Barry McNamara  |  Published August 16, 2015

The American Prize

Monmouth’s Godsil a semi-finalist for national prize for composers
Monmouth College music instructor Daniel Godsil is a semi-finalist for The American Prize
Monmouth College music instructor Daniel Godsil is a semi-finalist for The American Prize

Monmouth College music instructor Daniel Godsil is a semi-finalist for The American Prize, a national music competition for composers, pianists, vocalists, chamber music ensembles, instrumental soloists and actors.

A series of non-profit national competitions in the performing arts, The American Prize provides cash awards, professional adjudication and regional, national and international recognition for the best recorded performances by ensembles and individuals each year in the U.S. at the professional, college/university, church, community and secondary school levels.

Godsil is competing in the student division of the chamber music competition with his composition, “Praxinoscope,” which was written for saxophone quartet. Finalists in the competition will be announced in September.

“A praxinoscope is an early animation device that used candles and mirrors to project a series of spinning still-frame images,” said Godsil. That “spinning” element came to mind when choosing his title, as the eight-minute piece begins with 90 seconds of “short, unrelated snippets of music,” then becomes a “virtual spinning out” of those snippets throughout the rest of the piece.

Godsil also competed for The American Prize a year ago with his piano trio “Zed One Three,” which was named a finalist and was an official selection for the 2014 San Francisco Festival of Contemporary Music.

Already an award-winning composer for film, media, and video games, Godsil’s recent scores include the St. Louis feature “American Streetballers,” Shawn Larkin’s “Fun With Benny” and a new feature film version of H.G. Wells’ “The First Men In the Moon,” produced by Praxinoscope Productions.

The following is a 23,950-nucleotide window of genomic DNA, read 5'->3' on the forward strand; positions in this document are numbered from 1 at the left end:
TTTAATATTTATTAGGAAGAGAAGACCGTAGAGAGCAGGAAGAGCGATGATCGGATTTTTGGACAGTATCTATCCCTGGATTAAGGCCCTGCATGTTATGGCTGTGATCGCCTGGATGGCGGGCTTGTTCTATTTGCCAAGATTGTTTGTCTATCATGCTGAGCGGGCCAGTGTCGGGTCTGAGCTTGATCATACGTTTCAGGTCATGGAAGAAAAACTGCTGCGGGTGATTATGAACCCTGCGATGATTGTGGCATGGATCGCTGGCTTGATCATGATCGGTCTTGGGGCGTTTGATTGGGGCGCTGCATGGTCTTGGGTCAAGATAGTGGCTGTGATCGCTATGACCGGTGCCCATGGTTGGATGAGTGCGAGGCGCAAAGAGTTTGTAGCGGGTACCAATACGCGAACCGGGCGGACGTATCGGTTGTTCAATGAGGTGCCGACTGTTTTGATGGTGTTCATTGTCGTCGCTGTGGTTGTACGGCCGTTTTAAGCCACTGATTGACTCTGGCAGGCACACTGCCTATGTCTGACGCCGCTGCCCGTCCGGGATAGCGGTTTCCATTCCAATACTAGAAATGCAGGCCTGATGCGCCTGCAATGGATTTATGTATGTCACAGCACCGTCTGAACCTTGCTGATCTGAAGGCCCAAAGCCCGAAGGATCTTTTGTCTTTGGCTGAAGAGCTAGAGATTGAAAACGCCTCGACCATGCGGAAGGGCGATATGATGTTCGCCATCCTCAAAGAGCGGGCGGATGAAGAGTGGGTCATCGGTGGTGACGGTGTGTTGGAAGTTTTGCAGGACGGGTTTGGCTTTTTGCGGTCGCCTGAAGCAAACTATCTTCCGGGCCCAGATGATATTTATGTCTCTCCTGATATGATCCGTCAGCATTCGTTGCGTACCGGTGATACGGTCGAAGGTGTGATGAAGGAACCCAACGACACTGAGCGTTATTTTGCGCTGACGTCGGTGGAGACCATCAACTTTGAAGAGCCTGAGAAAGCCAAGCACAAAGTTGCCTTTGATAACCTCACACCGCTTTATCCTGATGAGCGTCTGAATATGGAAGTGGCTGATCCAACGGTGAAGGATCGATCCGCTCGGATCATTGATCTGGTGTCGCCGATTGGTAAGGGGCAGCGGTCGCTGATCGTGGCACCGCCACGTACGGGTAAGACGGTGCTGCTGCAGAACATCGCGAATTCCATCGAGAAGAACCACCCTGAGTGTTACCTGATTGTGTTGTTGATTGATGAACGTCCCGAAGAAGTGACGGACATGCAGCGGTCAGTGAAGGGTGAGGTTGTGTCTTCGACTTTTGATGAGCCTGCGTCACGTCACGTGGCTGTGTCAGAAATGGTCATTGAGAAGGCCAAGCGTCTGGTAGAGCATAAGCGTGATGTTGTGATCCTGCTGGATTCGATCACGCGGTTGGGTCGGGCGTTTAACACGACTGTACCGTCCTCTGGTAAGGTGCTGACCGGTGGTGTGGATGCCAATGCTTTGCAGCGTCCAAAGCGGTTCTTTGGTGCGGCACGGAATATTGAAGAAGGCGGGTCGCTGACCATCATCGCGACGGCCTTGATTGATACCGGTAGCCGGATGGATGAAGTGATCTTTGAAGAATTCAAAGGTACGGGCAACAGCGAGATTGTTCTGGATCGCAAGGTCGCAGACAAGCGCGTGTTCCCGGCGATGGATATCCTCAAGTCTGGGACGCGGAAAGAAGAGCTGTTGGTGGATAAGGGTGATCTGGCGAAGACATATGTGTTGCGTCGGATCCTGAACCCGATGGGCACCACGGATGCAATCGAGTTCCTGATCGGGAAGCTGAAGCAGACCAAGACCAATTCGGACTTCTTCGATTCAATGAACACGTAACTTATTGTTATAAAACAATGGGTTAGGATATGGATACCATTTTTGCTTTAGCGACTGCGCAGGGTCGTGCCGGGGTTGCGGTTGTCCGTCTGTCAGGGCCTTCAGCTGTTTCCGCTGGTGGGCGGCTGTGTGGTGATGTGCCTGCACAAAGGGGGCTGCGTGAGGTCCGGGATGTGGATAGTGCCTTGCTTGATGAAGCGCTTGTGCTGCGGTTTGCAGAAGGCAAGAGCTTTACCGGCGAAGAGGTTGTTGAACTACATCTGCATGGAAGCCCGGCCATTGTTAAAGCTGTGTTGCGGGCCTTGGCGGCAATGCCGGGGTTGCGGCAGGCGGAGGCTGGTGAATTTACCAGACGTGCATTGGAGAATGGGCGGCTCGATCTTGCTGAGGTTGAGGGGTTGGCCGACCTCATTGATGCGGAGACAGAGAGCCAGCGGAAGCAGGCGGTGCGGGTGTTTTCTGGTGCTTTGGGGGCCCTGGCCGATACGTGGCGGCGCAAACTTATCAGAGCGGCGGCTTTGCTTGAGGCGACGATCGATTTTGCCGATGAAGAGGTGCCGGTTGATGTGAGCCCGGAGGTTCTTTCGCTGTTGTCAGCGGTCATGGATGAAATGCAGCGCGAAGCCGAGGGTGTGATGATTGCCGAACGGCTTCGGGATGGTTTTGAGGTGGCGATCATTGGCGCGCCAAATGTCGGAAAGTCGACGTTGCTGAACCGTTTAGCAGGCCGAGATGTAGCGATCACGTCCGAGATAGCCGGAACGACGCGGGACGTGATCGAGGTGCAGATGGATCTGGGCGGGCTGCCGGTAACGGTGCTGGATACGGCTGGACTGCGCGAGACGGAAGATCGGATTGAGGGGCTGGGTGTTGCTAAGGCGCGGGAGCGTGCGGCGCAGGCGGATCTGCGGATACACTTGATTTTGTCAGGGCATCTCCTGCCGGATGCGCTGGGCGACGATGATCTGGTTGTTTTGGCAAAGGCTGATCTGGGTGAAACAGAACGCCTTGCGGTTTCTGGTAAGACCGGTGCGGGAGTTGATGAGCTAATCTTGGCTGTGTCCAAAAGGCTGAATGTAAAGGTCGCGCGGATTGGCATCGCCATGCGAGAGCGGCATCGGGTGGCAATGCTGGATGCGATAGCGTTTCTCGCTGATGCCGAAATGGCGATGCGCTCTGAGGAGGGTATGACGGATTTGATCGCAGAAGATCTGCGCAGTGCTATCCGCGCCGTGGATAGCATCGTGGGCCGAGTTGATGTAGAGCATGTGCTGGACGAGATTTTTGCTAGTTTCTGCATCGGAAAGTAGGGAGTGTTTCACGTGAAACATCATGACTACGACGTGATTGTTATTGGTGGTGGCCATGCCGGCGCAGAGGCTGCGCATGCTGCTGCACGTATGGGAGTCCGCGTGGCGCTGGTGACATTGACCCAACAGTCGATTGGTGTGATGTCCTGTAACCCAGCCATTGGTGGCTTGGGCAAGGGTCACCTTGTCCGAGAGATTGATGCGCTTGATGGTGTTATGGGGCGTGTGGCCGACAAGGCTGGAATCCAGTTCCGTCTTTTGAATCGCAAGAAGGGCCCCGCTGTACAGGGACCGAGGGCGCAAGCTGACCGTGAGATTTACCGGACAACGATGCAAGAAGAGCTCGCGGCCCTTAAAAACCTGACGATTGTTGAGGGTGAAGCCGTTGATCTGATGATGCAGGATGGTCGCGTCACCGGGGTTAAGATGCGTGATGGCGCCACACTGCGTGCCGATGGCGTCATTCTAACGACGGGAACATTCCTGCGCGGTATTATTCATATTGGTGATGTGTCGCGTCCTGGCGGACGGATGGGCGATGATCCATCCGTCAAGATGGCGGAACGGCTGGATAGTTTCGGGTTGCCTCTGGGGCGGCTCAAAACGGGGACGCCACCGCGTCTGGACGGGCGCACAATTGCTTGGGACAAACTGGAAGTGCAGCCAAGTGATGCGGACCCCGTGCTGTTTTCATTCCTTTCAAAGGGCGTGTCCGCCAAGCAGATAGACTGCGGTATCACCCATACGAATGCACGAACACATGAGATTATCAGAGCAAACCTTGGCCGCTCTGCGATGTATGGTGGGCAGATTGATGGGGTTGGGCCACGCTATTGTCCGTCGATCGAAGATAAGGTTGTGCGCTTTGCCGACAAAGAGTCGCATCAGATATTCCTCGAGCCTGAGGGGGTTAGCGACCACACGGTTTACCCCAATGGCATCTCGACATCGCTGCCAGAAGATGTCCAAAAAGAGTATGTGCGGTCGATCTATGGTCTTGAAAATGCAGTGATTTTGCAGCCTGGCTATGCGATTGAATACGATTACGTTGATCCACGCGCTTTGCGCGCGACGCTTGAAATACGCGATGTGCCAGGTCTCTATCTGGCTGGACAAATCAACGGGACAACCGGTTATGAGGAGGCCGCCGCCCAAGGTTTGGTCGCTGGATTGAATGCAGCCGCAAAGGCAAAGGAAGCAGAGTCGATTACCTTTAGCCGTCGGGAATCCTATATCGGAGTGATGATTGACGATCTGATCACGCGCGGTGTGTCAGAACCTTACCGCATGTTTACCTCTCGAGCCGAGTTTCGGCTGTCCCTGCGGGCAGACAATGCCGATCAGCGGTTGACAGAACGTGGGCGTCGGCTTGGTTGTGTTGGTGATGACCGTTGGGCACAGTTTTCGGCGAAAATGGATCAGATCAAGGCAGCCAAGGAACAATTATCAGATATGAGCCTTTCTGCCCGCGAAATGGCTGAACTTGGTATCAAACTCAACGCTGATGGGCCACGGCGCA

Godsil also writes extensively for chorus, chamber ensembles and orchestra. His works have been performed by the Metropolitan Orchestra of Saint Louis, the Monmouth Chorale, the Knox-Galesburg Symphony, and various soloists and chamber ensembles in Vienna, Austria.

Godsil, who teaches composition and piano at Monmouth and is the accompanist for the Monmouth Chorale, joined the faculty in 2010. On the day before The American Prize semi-finalists were announced, Godsil completed his master’s degree in music composition at the Vermont College of Fine Arts, where his mentors have included Jonathan Bailey Holland, John Mallia and John Fitz Rogers. He holds his bachelor of music in composition from Webster University, where he studied composition under Robert Chamberlin. He has also studied in Vienna under pianist Gila Perach-Hirsch and composer Robert Spour.

“Now I’ll be moving on to my Ph.D. in either composition or music theory,” said Godsil, whose goal is to be a full-time professor of music at the college level.

Godsil’s back-to-back recognition in The American Prize competition is yet another example of the continued success of Monmouth’s music program. May graduate Mariela Shaker was invited to perform a violin recital at the Kennedy Center for the Performing Arts in Washington, D.C., in June and, next spring, the Monmouth Chorale will tour Italy during Spring Break. The ensemble sang at New York City’s Carnegie Hall in 2013.

Administered by Hat City Music Theater, Inc., a nonprofit organization based in Danbury, Conn., The American Prize was founded in 2009 and is awarded annually. More information is available at

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